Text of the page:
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Ex and the (windy) city
Chicago residents typically spend about half of their adult lives as singletons—a shift in coupling that has changed the institutions through which people form relationships, according to the Chicago Health and Social Life Survey led by Edward O. Laumann, the George Herbert Mead distinguished service professor in Sociology. The first representative sampling of sex in a major urban center, the three-year study mirrors national trends, according to Laumann. Its results will appear in The Sexual Organization of the City, slated for release by the U of C Press this spring.

IMAGE:  CitationsCourtesy Itai Cohen and Sidney Nagel

New drop dynamic

What’s in a drip?
Researchers have made a splash in dynamics theory, discovering that individual fluids divide differently. A water drop dripped through silicone oil transforms from a smooth parabola into a microscopically thin thread, explains a team including Sidney Nagel, the Stein-Freiler distinguished service professor in Physics, and Wendy Zhang, assistant professor in Physics, in the November Science. Their findings could pave the way for creating materials, such as filament, for electronic, pharmaceutical, and other applications.

In the testoster-zone
For guys, spring is always in the air. Simply gabbing with a good-looking gal sets their hormones raging, report Chicago biopsychologists James Roney, PhD’02, Stephen Mahler, AM’03, and Dario Maestripieri, associate professor in the Institute for Mind & Biology, in the November Evolution and Human Behavior. The researchers measured testosterone levels in 18- to 36-year-old male students’ saliva before and after sending a young female lab assistant to chat with them. On average the levels shot up 30 percent, a rush triggered by the hypothalamus.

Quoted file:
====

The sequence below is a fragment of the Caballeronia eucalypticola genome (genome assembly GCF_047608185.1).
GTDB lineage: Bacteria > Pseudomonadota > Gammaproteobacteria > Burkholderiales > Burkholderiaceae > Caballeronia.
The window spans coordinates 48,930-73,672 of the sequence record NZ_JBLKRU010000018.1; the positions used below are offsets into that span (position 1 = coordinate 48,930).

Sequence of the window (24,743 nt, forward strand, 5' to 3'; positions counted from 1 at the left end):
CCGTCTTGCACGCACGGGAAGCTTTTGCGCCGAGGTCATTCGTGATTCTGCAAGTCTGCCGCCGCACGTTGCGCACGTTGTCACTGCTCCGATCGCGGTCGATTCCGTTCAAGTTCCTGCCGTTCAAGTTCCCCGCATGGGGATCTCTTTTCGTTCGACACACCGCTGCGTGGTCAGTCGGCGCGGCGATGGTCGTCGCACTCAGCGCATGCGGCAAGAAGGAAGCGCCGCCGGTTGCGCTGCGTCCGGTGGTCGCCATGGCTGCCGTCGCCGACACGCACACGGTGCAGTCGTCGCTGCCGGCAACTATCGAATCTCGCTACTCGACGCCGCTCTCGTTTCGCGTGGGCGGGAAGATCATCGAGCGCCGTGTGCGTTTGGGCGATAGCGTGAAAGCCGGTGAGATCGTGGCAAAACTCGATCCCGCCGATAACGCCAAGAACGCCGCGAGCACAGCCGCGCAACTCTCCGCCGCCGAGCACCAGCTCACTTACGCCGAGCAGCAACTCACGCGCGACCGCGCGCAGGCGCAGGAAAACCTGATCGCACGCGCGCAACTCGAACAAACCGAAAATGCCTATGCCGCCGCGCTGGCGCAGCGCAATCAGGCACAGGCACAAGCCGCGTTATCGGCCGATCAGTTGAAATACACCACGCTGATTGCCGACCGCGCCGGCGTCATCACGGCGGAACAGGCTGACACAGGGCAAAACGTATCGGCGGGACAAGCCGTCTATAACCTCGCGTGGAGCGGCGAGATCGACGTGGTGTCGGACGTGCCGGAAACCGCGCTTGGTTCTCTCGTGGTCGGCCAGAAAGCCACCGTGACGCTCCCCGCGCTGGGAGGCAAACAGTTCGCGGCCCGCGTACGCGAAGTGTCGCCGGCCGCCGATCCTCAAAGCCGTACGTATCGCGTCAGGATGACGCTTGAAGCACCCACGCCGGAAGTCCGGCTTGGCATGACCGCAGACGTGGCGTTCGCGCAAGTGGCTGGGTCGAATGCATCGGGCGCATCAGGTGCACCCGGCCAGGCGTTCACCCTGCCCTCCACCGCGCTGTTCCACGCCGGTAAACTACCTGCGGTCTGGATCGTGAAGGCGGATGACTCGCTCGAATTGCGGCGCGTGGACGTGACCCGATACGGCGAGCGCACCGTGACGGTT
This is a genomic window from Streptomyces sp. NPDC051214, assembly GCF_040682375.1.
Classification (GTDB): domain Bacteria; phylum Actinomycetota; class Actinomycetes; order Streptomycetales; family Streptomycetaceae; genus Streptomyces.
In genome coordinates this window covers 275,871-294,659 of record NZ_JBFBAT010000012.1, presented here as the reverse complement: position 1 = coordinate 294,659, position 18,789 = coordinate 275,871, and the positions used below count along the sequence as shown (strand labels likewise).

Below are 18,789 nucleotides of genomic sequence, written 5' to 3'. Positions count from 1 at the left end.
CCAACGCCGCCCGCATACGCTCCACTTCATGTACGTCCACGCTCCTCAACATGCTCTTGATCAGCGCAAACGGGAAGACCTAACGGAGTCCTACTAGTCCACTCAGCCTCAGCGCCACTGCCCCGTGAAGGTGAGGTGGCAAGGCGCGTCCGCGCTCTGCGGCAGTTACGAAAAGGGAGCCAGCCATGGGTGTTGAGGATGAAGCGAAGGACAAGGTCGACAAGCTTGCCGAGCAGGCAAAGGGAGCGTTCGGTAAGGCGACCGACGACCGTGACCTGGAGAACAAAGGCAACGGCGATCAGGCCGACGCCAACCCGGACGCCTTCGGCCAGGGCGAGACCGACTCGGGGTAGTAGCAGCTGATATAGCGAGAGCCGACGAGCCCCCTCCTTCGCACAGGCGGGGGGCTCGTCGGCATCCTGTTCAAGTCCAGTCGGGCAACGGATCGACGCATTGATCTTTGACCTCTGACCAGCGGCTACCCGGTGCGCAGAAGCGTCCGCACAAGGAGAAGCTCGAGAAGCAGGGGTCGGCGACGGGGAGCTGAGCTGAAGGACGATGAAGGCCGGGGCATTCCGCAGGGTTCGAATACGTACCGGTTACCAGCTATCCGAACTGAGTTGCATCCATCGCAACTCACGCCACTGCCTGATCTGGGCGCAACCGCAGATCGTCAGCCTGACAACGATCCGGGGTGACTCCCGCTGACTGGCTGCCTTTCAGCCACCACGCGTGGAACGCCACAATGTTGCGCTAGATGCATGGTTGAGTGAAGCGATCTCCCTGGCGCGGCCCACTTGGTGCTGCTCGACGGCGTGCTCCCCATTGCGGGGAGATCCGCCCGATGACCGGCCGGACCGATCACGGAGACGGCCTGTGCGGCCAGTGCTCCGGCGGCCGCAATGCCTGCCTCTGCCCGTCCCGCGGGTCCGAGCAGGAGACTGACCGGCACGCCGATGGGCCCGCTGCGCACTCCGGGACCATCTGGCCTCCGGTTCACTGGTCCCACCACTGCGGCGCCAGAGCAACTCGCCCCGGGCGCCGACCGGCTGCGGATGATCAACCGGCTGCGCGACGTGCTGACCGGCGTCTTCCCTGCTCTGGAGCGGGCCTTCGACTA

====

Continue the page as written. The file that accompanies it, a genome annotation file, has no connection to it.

Nature over nurture
Naughty or nice? For monkeys, it’s a question of genetics. Dario Maestripieri says in the December Developmental Psychobiology that nonhuman primates raised by foster mothers tend to display the aggressive or friendly mannerisms of their birth mothers. Maestripieri’s team swapped infant rhesus macaques among moms and then studied their interactions over a three-year span. The results reinforce other research suggesting that human social characteristics may be inherited.

Green gas
A father-daughter team’s discovery, published in the Proceedings of the National Academy of Sciences, may help get hydrogen-powered cars on the road. David and Wendy Mao, visiting professor and graduate student in Geophysical Sciences, have found a way to store hydrogen—a renewable, environmentally clean resource unlike gasoline—that demands less stringent temperatures and pressures than existing methods. The duo have applied for a patent on their technique, which produces a promising compound called a hydrogen clathrate hydrate. More research is needed to synthesize enough clathrates to run an automobile.

Fear Factor
Shyness can shorten lifespan, report Martha McClintock, the David Lee Shillinglaw distinguished service professor in Psychology, and psychology fellow Sonia Cavigelli in the Proceedings of the National Academy of Sciences. Testing rats, they found that the neophobes—those reluctant to explore new surroundings (a bowl, an empty food receptacle, a tunnel, and a brick in their pen were replaced with different objects)—lived an average of three fewer months than their adventuresome counterparts.



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